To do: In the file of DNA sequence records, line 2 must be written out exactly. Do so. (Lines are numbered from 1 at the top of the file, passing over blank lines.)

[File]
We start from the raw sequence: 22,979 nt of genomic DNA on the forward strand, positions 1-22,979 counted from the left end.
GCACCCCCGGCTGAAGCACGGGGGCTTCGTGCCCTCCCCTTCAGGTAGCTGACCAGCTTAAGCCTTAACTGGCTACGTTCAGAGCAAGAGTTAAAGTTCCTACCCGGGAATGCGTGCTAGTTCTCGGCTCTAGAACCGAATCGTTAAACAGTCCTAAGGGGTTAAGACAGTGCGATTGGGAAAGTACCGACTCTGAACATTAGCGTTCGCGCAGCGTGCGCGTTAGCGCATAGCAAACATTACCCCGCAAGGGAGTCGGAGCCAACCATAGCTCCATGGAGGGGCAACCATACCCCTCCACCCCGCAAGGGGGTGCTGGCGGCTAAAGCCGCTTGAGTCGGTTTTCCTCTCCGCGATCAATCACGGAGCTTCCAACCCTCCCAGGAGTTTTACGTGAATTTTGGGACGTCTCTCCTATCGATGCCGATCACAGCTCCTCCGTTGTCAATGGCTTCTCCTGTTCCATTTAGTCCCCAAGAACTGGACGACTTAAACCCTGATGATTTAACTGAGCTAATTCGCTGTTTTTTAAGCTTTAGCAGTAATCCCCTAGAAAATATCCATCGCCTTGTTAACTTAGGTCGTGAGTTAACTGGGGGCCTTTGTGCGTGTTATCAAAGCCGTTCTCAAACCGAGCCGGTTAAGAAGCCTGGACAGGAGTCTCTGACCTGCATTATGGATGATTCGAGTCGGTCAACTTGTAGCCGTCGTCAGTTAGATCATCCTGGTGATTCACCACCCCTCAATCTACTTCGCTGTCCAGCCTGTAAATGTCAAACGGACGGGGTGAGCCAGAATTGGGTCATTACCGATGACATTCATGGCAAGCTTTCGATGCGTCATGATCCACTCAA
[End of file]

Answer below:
GCACCCCCGGCTGAAGCACGGGGGCTTCGTGCCCTCCCCTTCAGGTAGCTGACCAGCTTAAGCCTTAACTGGCTACGTTCAGAGCAAGAGTTAAAGTTCCTACCCGGGAATGCGTGCTAGTTCTCGGCTCTAGAACCGAATCGTTAAACAGTCCTAAGGGGTTAAGACAGTGCGATTGGGAAAGTACCGACTCTGAACATTAGCGTTCGCGCAGCGTGCGCGTTAGCGCATAGCAAACATTACCCCGCAAGGGAGTCGGAGCCAACCATAGCTCCATGGAGGGGCAACCATACCCCTCCACCCCGCAAGGGGGTGCTGGCGGCTAAAGCCGCTTGAGTCGGTTTTCCTCTCCGCGATCAATCACGGAGCTTCCAACCCTCCCAGGAGTTTTACGTGAATTTTGGGACGTCTCTCCTATCGATGCCGATCACAGCTCCTCCGTTGTCAATGGCTTCTCCTGTTCCATTTAGTCCCCAAGAACTGGACGACTTAAACCCTGATGATTTAACTGAGCTAATTCGCTGTTTTTTAAGCTTTAGCAGTAATCCCCTAGAAAATATCCATCGCCTTGTTAACTTAGGTCGTGAGTTAACTGGGGGCCTTTGTGCGTGTTATCAAAGCCGTTCTCAAACCGAGCCGGTTAAGAAGCCTGGACAGGAGTCTCTGACCTGCATTATGGATGATTCGAGTCGGTCAACTTGTAGCCGTCGTCAGTTAGATCATCCTGGTGATTCACCACCCCTCAATCTACTTCGCTGTCCAGCCTGTAAATGTCAAACGGACGGGGTGAGCCAGAATTGGGTCATTACCGATGACATTCATGGCAAGCTTTCGATGCGTCATGATCCACTCAA